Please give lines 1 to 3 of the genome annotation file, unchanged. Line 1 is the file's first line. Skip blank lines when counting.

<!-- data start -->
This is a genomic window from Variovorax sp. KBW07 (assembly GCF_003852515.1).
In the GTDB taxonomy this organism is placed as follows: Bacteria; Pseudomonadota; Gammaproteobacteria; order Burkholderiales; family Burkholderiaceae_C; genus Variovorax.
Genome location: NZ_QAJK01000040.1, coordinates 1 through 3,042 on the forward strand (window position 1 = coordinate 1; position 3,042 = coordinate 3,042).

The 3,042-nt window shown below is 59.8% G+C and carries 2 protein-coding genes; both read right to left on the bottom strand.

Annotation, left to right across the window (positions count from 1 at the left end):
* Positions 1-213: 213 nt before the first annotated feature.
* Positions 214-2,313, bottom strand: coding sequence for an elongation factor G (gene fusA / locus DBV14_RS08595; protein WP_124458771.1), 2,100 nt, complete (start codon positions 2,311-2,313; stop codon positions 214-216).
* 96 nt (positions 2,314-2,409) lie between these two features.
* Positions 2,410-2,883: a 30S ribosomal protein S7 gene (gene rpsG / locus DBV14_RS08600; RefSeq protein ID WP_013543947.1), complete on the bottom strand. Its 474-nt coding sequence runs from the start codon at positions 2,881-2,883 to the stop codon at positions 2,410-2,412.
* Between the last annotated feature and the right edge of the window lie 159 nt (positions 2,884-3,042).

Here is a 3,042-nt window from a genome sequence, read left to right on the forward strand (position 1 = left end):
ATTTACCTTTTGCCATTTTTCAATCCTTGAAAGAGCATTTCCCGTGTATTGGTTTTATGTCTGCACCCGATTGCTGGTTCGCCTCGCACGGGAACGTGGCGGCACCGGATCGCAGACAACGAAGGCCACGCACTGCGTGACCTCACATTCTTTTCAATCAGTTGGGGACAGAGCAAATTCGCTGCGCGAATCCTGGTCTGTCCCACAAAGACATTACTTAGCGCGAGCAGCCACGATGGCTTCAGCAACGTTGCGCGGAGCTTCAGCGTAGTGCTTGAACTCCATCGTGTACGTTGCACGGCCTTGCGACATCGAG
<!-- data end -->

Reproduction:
This is a genomic window from Variovorax sp. KBW07 (assembly GCF_003852515.1).
In the GTDB taxonomy this organism is placed as follows: Bacteria; Pseudomonadota; Gammaproteobacteria; order Burkholderiales; family Burkholderiaceae_C; genus Variovorax.
Genome location: NZ_QAJK01000040.1, coordinates 1 through 3,042 on the forward strand (window position 1 = coordinate 1; position 3,042 = coordinate 3,042).